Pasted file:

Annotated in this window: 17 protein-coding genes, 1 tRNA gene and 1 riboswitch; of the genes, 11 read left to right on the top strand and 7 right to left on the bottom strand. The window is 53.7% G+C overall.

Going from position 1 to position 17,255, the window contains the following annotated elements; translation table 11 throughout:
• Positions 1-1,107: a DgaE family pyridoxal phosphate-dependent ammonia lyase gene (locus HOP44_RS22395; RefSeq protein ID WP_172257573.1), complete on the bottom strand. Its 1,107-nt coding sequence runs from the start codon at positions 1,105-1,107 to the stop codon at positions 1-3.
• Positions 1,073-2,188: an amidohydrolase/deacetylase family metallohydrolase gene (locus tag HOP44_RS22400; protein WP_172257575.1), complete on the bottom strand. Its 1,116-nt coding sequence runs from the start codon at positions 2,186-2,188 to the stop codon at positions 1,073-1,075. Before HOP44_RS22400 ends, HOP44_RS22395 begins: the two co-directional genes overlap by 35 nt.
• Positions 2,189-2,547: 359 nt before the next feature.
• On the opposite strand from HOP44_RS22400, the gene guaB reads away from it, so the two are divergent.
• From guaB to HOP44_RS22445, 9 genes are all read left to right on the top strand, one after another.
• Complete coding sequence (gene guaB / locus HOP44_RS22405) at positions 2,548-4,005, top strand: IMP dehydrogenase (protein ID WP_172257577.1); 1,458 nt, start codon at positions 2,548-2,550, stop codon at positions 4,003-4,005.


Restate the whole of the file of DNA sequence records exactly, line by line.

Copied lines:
Annotated in this window: 17 protein-coding genes, 1 tRNA gene and 1 riboswitch; of the genes, 11 read left to right on the top strand and 7 right to left on the bottom strand. The window is 53.7% G+C overall.

Going from position 1 to position 17,255, the window contains the following annotated elements; translation table 11 throughout:
• Positions 1-1,107: a DgaE family pyridoxal phosphate-dependent ammonia lyase gene (locus HOP44_RS22395; RefSeq protein ID WP_172257573.1), complete on the bottom strand. Its 1,107-nt coding sequence runs from the start codon at positions 1,105-1,107 to the stop codon at positions 1-3.
• Positions 1,073-2,188: an amidohydrolase/deacetylase family metallohydrolase gene (locus tag HOP44_RS22400; protein WP_172257575.1), complete on the bottom strand. Its 1,116-nt coding sequence runs from the start codon at positions 2,186-2,188 to the stop codon at positions 1,073-1,075. Before HOP44_RS22400 ends, HOP44_RS22395 begins: the two co-directional genes overlap by 35 nt.
• Positions 2,189-2,547: 359 nt before the next feature.
• On the opposite strand from HOP44_RS22400, the gene guaB reads away from it, so the two are divergent.
• From guaB to HOP44_RS22445, 9 genes are all read left to right on the top strand, one after another.
• Complete coding sequence (gene guaB / locus HOP44_RS22405) at positions 2,548-4,005, top strand: IMP dehydrogenase (protein ID WP_172257577.1); 1,458 nt, start codon at positions 2,548-2,550, stop codon at positions 4,003-4,005.